Meanwhile, according to official sources, the medical college in Deoria will be named after Maharishi Devraha Baba and the medical college of Ghazipur in the name of Maharishi Vishwamitra.

The medical college of Mirzapur will be in the name of Maa Vindhyavasini, the medical college of Pratapgarh in the name of Dr. Sonelal Patel and the medical college of Etah will be named after Veerangana Avantibai Lodhi. (IANS/JB)

Keywords: Medical Colleges, Uttar Pradesh, Yogi Adityanath, India, Politics


Photo by Wikimedia Commons

Photo of Indian cricket team on the ground

Former Pakistan captain Inzamam-ul-Haq has picked India as the favourite to win the ongoing ICC Men's T20 World Cup in Oman and United Arab Emirates (UAE).

Inzamam feels that the Virat Kohli-led India have a greater chance of winning the trophy as the conditions in the Gulf nations are similar to the subcontinent, which makes India the most dangerous side in the event, according to Inzamam.

"In any tournament, it cannot be said for certain that a particular team will win' It's all about how much chance do they have of winning it. In my opinion, India have a greater chance than any other team of winning this tournament, especially in conditions like these. They have experienced T20 players as well," said Inzamam on his YouTube channel.

He said more than the Indian batters, the bowlers have a lot of experience of playing in the conditions. The Indian Premier League (IPL) was played recently in UAE and most of the Indian bowlers did well in that leg.

Inzy heaped praises on the Men in Blue for the confident manner in which they chased the target against Australia on a challenging track without needing Kohli's batting prowess.

"India played their warm-up fixture against Australia rather comfortably. On subcontinent pitches like these, India are the most dangerous T20 side in the world. Even today, if we see the 155 runs they chased down, they did not even need Virat Kohli to do so," he added.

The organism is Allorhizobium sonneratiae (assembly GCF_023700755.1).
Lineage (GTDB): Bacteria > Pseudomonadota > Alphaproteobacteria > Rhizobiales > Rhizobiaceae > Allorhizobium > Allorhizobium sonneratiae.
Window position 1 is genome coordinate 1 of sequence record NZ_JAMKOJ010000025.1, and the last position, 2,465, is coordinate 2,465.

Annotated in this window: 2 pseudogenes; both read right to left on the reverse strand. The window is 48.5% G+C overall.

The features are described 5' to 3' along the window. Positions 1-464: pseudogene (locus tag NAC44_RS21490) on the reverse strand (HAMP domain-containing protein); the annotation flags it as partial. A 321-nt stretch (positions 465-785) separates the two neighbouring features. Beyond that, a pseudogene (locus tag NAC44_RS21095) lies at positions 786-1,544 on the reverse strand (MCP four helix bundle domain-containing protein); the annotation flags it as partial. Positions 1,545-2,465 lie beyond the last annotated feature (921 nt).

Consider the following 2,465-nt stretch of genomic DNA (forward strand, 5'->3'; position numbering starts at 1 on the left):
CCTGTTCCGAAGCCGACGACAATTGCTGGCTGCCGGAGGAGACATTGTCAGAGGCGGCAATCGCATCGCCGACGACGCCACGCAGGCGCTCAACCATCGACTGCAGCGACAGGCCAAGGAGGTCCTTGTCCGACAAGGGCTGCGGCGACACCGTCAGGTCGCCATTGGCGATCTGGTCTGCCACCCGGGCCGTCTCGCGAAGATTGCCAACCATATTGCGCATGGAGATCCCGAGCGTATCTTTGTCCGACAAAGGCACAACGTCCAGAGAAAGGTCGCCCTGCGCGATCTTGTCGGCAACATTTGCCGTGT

Though he did not pick any favourite, Inzamam termed the India-Pakistan clash in the Super 12 on October 24 as the 'final before the final' and said the team winning it will go into the remaining matches high on morale,

"The match between India and Pakistan in the Super 12s is the final before the final. No match will be hyped as much as this one. Even in the 2017 Champions Trophy, India and Pakistan started and finished the tournament by facing each other, and both the matches felt like finals. The team winning that match will have their morale boosted and will also have 50 percent of pressure released from them," Inzamam added. (IANS/JB)

Keywords: India, Pakistan, Sports, ICC T20 World Cup, UAE.


Photo by Diana Akhmetianova on Unsplash

Skin problems like itchiness, dryness and flakiness can occur anytime if you're not moisturising your body enough.

Skin problems like itchiness, dryness and flakiness can occur anytime if you're not moisturising your body enough. It is commonly observed that while many people take their skincare routine seriously, a majority of them neglect to moisturise the body. It is important to keep in mind that timing matters a lot when it comes to applying moisturisers. Therefore, knowing the appropriate time to apply body lotion is essential.

Take a look at the ideal times to moisturise your body shared by Kimi Jain, Head of Retail, KIMRICA.

Morning
Moisturising the body in the morning sets your skin up to face countless irritants and environmental factors during the day. The skin is constantly exposed to harsh chemicals and pollutants when you're outside which is why using a protective and soothing moisturiser while going out is necessary. Kimirica's Five Elements Body Lotion comes with natural Aloe Vera extracts that act as a rich source of antioxidants and vitamins that helps protect your skin and provide a deep nourishing effect.

man in white crew neck t-shirt Moisturising the body in the morning sets your skin up to face countless irritants and environmental factors during the day. | Photo by The Creative Exchange on Unsplash